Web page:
Author: Angie Thomas
Source/Format: Borrowed from the Library; Hardcover
More Details: Young Adult; Contemporary
Publisher/Publication Date: Balzer + Bray; February 28, 2017
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Synopsis from Goodreads...
Sixteen-year-old Starr Carter moves between two worlds: the poor neighborhood where she lives and the fancy suburban prep school she attends. The uneasy balance between these worlds is shattered when Starr witnesses the fatal shooting of her childhood best friend Khalil at the hands of a police officer. Khalil was unarmed. Soon afterward, his death is a national headline. Some are calling him a thug, maybe even a drug dealer and a gangbanger. Protesters are taking to the streets in Khalil's name. Some cops and the local drug lord try to intimidate Starr and her family. What everyone wants to know is: what really went down that night? And the only person alive who can answer that is Starr. But what Starr does or does not say could upend her community. It could also endanger her life.
I have so much to say about The Hate U Give by Angie Thomas. Yet, I hesitate to say anything at all, because I really don’t want to accidently spoil this book. You have to read The Hate U Give to fully understand and grasp the story that Angie Thomas wrote, which is a much better option than if I tried to explain it in this review. The Hate U Give deals with a very contemporary and relevant topic, and that’s why I was excited to read this book.
The Hate U Give kept it real in the best way possible.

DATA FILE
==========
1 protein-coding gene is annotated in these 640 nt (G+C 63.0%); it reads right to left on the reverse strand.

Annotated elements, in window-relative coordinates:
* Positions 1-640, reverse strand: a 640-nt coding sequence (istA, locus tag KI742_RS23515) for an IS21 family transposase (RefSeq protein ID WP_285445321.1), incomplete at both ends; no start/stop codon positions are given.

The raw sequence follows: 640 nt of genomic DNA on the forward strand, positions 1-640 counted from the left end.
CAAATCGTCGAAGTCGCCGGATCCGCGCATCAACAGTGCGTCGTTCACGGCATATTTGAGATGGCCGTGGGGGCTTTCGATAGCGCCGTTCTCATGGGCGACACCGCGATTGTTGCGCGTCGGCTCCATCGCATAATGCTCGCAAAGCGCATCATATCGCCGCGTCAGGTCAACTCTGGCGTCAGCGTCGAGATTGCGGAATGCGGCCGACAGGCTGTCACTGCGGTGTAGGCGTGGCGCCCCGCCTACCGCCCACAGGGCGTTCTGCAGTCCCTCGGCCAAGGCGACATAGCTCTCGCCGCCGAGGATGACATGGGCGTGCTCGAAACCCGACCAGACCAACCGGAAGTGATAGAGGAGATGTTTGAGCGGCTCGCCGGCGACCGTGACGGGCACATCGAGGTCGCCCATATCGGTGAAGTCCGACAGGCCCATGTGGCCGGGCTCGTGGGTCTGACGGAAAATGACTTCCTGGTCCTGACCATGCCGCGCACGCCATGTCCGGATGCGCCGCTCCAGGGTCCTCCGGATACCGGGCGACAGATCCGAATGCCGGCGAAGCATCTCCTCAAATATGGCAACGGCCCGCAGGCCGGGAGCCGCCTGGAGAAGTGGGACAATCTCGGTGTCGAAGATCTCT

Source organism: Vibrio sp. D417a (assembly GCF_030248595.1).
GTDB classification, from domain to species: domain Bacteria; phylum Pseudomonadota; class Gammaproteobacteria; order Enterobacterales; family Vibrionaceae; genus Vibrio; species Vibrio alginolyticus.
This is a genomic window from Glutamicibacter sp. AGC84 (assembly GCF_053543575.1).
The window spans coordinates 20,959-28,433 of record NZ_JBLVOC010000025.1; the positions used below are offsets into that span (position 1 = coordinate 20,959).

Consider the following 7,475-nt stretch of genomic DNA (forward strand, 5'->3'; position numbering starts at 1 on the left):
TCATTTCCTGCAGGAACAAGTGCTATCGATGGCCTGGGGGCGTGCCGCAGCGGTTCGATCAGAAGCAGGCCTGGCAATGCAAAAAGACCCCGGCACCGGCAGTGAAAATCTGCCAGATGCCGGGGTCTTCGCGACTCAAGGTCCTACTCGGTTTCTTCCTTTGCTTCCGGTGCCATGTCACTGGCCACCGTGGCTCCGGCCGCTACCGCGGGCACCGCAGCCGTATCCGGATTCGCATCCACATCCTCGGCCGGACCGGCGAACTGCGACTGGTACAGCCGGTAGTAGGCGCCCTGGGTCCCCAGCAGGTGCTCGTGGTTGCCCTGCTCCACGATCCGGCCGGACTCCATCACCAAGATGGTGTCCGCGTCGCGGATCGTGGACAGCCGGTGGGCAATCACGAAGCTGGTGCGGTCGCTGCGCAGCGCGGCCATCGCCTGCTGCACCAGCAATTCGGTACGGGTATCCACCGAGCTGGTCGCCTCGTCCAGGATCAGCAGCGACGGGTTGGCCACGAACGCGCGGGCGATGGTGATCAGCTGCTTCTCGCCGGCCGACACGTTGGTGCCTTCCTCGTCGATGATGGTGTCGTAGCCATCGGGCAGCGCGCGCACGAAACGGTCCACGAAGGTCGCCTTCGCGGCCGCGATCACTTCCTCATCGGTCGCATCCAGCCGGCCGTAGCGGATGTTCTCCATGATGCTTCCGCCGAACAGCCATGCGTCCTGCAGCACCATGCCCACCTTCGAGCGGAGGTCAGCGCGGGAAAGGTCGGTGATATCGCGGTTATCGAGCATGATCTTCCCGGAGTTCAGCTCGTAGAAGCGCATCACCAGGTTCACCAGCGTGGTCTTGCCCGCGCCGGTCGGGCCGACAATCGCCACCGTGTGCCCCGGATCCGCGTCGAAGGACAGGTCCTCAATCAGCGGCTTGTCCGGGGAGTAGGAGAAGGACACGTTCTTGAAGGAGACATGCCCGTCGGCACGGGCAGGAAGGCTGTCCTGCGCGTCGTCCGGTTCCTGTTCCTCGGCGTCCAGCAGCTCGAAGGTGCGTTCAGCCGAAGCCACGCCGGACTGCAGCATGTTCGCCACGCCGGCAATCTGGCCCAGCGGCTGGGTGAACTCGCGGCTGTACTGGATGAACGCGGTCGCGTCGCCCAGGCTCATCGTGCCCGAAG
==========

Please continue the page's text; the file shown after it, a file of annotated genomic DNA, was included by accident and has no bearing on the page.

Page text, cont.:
This was the kind of book I wish I’d gotten the chance to read back when I first started blogging—when I was still a teen. This book deals with its main themes—racism, prejudice, and police brutality—told from the perspective of a character who lives through that experience, a firsthand POV. There was something about the story that seemed authentic and honest. In that way, The Hate U Give more than lives up to the hype.
And I’m going to be honest, I almost never cry while reading. I can read about the demise of a favorite character—or characters—and have a case of extremely dry eyes. But, there was just something about The Hate U Give that made me tear up more than once. I can’t say that I’ve never encountered this kind of emotional depth before, but the circumstances, the characters, and Starr’s perspective is what ultimately got to me.
One of the highlights of this book was Starr Carter and her family. I’m not going to say too much about them, but just know that I absolutely loved them! I especially liked how Starr still had a life. While the above mentioned themes were the primary focus of the book, there was also time to examine the other parts of Starr’s life. And, I really liked how Thomas handled the emotional repercussions and how it directly affected Starr.
Okay, I could go on and on about how much I loved The Hate U Give, and why it was such an important read for me. However, I’m going to end the review here by saying that I’m looking forward to Angie Thomas’ next book.